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How to build a thermal battery

This article is from The Spark, MIT Technology Review’s weekly climate newsletter. To receive it in your inbox every Wednesday, sign up here

The votes have been tallied, and the results are in. The winner of the 11th Breakthrough Technology, 2024 edition, is … drumroll please … thermal batteries!

While the editors of MIT Technology Review choose the annual list of 10 Breakthrough Technologies, in 2022 we started having readers weigh in on an 11th technology. And I don’t mean to flatter you, but I think you picked a fascinating one this year.

Thermal energy storage is a convenient way to stockpile energy for later. This could be crucial in connecting cheap but inconsistent renewable energy with industrial facilities, which often require a constant supply of heat.

I wrote about why this technology is having a moment, and where it might wind up being used, in a story published Monday. For the newsletter this week, let’s take a deeper look at the different kinds of thermal batteries out there, because there’s a wide world of possibilities. 

Step 1: Choose your energy source

In the journey to build a thermal battery, the crucial first step is to choose where your heat comes from. Most of the companies I’ve come across are building some sort of power-to-heat system, meaning electricity goes in and heat comes out. Heat often gets generated by running a current through a resistive material in a process similar to what happens when you turn on a toaster.

Some projects may take electricity directly from sources like wind turbines or solar panels that aren’t hooked up to the grid. That could reduce energy costs, since you don’t have to pay surcharges built into grid electricity rates, explains Jeffrey Rissman, senior director of industry at Energy Innovation, a policy and research firm specializing in energy and climate. 

Otherwise, thermal batteries can be hooked up to the grid directly. These systems could allow a facility to charge up when electricity prices are low or when there’s a lot of renewable energy on the grid.

Some thermal storage systems are soaking up waste heat rather than relying on electricity. Brenmiller Energy, for example, is building thermal batteries that can be charged up with heat or electricity, depending on the customer’s needs.

Depending on the heat source, systems using waste heat may not be able to reach temperatures as high as their electricity-powered counterparts, but they could help increase the efficiency of facilities that would otherwise waste that energy. There’s especially high potential for high-temperature processes, like cement and steel production.

Step 2: Choose your storage material

Next up: pick out a heat storage medium. These materials should probably be inexpensive and able to reach and withstand high temperatures.

Bricks and carbon blocks are popular choices, as they can be packed together and, depending on the material, reach temperatures well over 1,000 °C (1,800 °F). Rondo Energy, Antora Energy, and Electrified Thermal Solutions are among the companies using blocks and bricks to store heat at these high temperatures.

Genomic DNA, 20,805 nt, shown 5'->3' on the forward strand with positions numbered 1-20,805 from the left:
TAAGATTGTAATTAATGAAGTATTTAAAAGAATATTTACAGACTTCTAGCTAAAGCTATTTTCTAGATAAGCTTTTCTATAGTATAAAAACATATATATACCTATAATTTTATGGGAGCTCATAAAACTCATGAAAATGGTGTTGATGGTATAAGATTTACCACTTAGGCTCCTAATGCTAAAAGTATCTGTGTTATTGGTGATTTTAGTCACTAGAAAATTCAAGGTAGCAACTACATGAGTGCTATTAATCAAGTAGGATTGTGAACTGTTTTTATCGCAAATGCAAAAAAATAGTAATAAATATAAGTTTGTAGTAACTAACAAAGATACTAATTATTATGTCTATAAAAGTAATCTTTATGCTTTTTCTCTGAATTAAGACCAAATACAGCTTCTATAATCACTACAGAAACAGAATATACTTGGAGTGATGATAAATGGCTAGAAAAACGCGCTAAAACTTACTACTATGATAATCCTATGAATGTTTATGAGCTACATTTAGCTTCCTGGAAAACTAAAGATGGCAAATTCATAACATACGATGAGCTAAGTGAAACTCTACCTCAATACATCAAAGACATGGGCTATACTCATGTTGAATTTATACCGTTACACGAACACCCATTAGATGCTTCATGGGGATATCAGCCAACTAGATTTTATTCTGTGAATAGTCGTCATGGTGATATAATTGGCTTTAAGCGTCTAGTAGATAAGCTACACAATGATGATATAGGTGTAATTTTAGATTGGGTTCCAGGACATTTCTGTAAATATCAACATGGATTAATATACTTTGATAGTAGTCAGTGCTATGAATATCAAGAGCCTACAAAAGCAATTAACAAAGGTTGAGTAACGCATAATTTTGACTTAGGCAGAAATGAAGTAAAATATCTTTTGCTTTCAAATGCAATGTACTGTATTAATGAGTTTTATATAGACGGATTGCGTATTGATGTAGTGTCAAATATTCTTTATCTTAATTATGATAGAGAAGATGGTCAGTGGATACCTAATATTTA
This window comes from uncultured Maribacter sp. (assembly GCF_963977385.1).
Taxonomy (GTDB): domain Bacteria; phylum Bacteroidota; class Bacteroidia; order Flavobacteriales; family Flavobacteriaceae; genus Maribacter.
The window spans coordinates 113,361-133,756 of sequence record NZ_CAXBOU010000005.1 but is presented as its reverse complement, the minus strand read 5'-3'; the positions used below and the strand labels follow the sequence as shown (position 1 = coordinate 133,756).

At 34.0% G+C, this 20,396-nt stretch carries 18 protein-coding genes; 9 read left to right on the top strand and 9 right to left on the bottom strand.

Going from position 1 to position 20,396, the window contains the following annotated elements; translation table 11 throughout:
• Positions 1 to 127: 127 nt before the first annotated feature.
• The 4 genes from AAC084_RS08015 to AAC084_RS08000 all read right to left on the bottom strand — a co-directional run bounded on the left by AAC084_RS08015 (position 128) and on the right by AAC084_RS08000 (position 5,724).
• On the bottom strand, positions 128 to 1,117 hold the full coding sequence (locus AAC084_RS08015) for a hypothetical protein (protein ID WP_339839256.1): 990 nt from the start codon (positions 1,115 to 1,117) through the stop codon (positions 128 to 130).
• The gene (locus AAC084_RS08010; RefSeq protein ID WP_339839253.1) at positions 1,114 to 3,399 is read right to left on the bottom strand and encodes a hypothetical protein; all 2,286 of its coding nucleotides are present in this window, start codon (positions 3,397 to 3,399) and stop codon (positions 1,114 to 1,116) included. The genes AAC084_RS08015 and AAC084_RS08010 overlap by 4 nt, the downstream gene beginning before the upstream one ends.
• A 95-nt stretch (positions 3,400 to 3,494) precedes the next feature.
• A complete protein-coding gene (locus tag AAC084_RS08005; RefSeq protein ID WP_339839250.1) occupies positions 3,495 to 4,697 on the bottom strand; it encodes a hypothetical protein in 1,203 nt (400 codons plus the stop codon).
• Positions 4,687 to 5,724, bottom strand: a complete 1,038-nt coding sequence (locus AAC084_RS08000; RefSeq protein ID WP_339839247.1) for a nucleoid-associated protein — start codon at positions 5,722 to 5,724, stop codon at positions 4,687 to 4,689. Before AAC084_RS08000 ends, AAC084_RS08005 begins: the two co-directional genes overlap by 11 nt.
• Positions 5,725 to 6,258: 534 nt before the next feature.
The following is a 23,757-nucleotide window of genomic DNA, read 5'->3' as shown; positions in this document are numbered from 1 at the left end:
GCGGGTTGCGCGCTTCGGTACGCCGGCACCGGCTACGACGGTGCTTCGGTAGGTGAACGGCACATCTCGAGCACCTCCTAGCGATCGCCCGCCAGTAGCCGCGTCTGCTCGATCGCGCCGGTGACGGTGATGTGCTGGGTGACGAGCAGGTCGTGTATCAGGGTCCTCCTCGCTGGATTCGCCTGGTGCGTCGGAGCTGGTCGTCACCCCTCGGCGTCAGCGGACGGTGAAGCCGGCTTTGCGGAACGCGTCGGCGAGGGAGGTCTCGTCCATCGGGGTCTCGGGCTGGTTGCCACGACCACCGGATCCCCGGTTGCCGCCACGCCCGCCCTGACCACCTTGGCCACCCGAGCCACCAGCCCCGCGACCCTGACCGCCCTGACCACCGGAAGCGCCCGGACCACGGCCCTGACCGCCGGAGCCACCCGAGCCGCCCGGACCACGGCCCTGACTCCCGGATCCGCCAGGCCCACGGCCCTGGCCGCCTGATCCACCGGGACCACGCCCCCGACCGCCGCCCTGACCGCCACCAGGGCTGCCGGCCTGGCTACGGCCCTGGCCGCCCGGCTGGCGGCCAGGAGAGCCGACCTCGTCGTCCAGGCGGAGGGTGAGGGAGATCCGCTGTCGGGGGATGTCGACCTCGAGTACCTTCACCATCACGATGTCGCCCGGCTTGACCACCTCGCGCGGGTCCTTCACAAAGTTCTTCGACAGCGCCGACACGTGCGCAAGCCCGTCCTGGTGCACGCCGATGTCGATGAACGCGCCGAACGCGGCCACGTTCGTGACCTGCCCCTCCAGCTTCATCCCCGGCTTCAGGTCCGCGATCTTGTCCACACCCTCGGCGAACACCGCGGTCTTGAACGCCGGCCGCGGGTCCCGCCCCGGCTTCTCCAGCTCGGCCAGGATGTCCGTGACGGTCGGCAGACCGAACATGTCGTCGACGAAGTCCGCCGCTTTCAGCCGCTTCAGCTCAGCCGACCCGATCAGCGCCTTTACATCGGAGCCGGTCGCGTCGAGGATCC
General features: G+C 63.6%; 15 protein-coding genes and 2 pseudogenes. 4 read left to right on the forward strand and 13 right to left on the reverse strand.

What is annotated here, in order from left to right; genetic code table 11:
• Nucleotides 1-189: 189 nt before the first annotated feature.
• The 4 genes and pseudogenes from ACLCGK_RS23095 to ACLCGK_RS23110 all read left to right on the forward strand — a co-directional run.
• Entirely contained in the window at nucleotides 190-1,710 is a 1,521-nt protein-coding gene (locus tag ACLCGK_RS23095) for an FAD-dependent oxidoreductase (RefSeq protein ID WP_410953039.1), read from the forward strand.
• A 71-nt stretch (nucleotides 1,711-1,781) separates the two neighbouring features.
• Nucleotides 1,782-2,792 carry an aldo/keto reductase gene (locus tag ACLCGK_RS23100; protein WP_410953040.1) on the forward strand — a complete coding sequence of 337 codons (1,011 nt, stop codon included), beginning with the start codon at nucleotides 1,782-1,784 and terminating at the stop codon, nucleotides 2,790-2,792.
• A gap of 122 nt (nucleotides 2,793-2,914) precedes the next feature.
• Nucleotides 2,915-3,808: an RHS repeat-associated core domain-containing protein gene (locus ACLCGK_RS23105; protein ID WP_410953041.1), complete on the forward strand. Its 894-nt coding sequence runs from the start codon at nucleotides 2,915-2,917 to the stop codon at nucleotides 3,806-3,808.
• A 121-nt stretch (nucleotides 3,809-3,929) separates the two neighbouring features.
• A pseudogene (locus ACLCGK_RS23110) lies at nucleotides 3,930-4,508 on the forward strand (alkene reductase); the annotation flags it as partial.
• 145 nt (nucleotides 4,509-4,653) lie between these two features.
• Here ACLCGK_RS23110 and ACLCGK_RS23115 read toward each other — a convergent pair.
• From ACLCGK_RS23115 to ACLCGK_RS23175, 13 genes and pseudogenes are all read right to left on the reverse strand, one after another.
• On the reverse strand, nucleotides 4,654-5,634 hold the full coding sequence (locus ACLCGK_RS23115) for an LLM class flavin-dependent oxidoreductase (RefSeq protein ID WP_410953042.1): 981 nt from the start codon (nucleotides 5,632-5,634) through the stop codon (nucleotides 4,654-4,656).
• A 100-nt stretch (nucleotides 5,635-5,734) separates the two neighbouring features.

Crushed-up rocks are another option, and the storage medium of choice for Brenmiller Energy. Caldera is using a mixture of aluminum and crushed rock.

Molten materials can offer even more options for delivering thermal energy later, since they can be pumped around (though this can also add more complexity to the system). Malta is building thermal storage systems that use molten salt, and companies like Fourth Power are using systems that rely in part on molten metals.

Step 3: Choose your delivery method

Last, and perhaps most important, is deciding how to get energy back out of your storage system. Generally, thermal storage systems can deliver heat, use it to generate electricity, or go with some combination of the two.

Delivering heat is the most straightforward option. Typically, air or another gas gets blown over the hot thermal storage material, and that heated gas can be used to warm up equipment or to generate steam.

Some companies are working to use heat storage to deliver electricity instead. This could allow thermal storage systems to play a role not only in industry but potentially on the electrical grid as an electricity storage solution. One downside? These systems generally take a hit on efficiency, the amount of energy that can be returned from storage. But they may be right for some situations, such as facilities that need both heat and electricity on demand. Antora Energy is aiming to use thermophotovoltaic materials to turn heat stored in its carbon blocks back into electricity.

Some companies plan to offer a middle path, delivering a combination of heat and electricity, depending on what a facility needs. Rondo

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By: Casey Crownhart
Title: How to build a thermal battery